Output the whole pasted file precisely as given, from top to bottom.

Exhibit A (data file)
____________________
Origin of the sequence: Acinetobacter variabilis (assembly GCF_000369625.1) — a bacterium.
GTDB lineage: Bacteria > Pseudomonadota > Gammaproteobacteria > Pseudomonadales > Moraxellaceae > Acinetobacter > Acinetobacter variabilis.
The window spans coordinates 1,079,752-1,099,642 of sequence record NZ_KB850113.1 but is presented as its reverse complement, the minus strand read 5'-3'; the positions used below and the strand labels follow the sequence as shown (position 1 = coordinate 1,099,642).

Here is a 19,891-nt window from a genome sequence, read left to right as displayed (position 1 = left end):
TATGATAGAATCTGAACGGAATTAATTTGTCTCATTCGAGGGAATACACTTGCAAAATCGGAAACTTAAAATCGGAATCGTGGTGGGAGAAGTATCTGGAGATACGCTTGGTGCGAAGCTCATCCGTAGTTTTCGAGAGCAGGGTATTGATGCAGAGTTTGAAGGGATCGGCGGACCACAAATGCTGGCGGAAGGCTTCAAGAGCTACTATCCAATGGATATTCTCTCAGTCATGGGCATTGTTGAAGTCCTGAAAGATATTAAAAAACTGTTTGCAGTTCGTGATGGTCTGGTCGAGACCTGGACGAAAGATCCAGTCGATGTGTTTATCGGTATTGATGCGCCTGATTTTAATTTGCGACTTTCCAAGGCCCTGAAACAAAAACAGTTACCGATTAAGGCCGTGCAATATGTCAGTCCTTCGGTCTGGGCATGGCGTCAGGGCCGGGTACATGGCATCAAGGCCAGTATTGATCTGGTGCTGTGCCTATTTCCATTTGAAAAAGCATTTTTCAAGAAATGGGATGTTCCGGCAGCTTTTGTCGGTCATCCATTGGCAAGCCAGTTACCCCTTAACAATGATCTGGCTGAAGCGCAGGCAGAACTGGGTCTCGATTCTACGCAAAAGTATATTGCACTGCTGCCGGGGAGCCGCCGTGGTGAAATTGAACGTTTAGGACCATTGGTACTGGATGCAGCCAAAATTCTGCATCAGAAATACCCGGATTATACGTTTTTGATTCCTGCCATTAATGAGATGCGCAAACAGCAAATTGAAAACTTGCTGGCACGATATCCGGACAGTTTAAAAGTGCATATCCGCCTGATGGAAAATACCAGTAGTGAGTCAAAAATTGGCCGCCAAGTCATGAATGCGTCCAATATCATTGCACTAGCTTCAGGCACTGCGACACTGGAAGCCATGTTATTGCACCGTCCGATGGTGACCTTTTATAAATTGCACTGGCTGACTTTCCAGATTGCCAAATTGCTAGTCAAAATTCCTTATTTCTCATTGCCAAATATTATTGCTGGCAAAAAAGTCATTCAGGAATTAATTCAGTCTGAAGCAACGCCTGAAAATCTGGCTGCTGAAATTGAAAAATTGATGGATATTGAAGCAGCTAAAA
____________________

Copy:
Origin of the sequence: Acinetobacter variabilis (assembly GCF_000369625.1) — a bacterium.
GTDB lineage: Bacteria > Pseudomonadota > Gammaproteobacteria > Pseudomonadales > Moraxellaceae > Acinetobacter > Acinetobacter variabilis.
The window spans coordinates 1,079,752-1,099,642 of sequence record NZ_KB850113.1 but is presented as its reverse complement, the minus strand read 5'-3'; the positions used below and the strand labels follow the sequence as shown (position 1 = coordinate 1,099,642).

Here is a 19,891-nt window from a genome sequence, read left to right as displayed (position 1 = left end):
TATGATAGAATCTGAACGGAATTAATTTGTCTCATTCGAGGGAATACACTTGCAAAATCGGAAACTTAAAATCGGAATCGTGGTGGGAGAAGTATCTGGAGATACGCTTGGTGCGAAGCTCATCCGTAGTTTTCGAGAGCAGGGTATTGATGCAGAGTTTGAAGGGATCGGCGGACCACAAATGCTGGCGGAAGGCTTCAAGAGCTACTATCCAATGGATATTCTCTCAGTCATGGGCATTGTTGAAGTCCTGAAAGATATTAAAAAACTGTTTGCAGTTCGTGATGGTCTGGTCGAGACCTGGACGAAAGATCCAGTCGATGTGTTTATCGGTATTGATGCGCCTGATTTTAATTTGCGACTTTCCAAGGCCCTGAAACAAAAACAGTTACCGATTAAGGCCGTGCAATATGTCAGTCCTTCGGTCTGGGCATGGCGTCAGGGCCGGGTACATGGCATCAAGGCCAGTATTGATCTGGTGCTGTGCCTATTTCCATTTGAAAAAGCATTTTTCAAGAAATGGGATGTTCCGGCAGCTTTTGTCGGTCATCCATTGGCAAGCCAGTTACCCCTTAACAATGATCTGGCTGAAGCGCAGGCAGAACTGGGTCTCGATTCTACGCAAAAGTATATTGCACTGCTGCCGGGGAGCCGCCGTGGTGAAATTGAACGTTTAGGACCATTGGTACTGGATGCAGCCAAAATTCTGCATCAGAAATACCCGGATTATACGTTTTTGATTCCTGCCATTAATGAGATGCGCAAACAGCAAATTGAAAACTTGCTGGCACGATATCCGGACAGTTTAAAAGTGCATATCCGCCTGATGGAAAATACCAGTAGTGAGTCAAAAATTGGCCGCCAAGTCATGAATGCGTCCAATATCATTGCACTAGCTTCAGGCACTGCGACACTGGAAGCCATGTTATTGCACCGTCCGATGGTGACCTTTTATAAATTGCACTGGCTGACTTTCCAGATTGCCAAATTGCTAGTCAAAATTCCTTATTTCTCATTGCCAAATATTATTGCTGGCAAAAAAGTCATTCAGGAATTAATTCAGTCTGAAGCAACGCCTGAAAATCTGGCTGCTGAAATTGAAAAATTGATGGATATTGAAGCAGCTAAAA